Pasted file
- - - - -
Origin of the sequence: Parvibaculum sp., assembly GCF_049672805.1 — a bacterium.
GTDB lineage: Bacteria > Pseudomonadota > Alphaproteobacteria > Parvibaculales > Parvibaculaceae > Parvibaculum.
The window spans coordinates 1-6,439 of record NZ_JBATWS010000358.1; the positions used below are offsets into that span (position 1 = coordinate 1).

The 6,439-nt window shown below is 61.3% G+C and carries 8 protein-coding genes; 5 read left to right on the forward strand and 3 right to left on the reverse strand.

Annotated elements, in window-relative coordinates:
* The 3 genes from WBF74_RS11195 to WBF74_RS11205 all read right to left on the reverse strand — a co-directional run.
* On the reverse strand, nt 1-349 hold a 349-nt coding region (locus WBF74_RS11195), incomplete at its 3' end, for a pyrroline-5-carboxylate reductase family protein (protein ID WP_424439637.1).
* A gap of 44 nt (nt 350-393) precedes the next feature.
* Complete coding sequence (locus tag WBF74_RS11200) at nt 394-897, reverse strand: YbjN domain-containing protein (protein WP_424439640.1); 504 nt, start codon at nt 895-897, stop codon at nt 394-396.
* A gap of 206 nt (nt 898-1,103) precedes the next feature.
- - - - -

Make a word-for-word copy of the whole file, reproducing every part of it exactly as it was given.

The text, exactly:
Origin of the sequence: Parvibaculum sp., assembly GCF_049672805.1 — a bacterium.
GTDB lineage: Bacteria > Pseudomonadota > Alphaproteobacteria > Parvibaculales > Parvibaculaceae > Parvibaculum.
The window spans coordinates 1-6,439 of record NZ_JBATWS010000358.1; the positions used below are offsets into that span (position 1 = coordinate 1).

The 6,439-nt window shown below is 61.3% G+C and carries 8 protein-coding genes; 5 read left to right on the forward strand and 3 right to left on the reverse strand.

Annotated elements, in window-relative coordinates:
* The 3 genes from WBF74_RS11195 to WBF74_RS11205 all read right to left on the reverse strand — a co-directional run.
* On the reverse strand, nt 1-349 hold a 349-nt coding region (locus WBF74_RS11195), incomplete at its 3' end, for a pyrroline-5-carboxylate reductase family protein (protein ID WP_424439637.1).
* A gap of 44 nt (nt 350-393) precedes the next feature.
* Complete coding sequence (locus tag WBF74_RS11200) at nt 394-897, reverse strand: YbjN domain-containing protein (protein WP_424439640.1); 504 nt, start codon at nt 895-897, stop codon at nt 394-396.
* A gap of 206 nt (nt 898-1,103) precedes the next feature.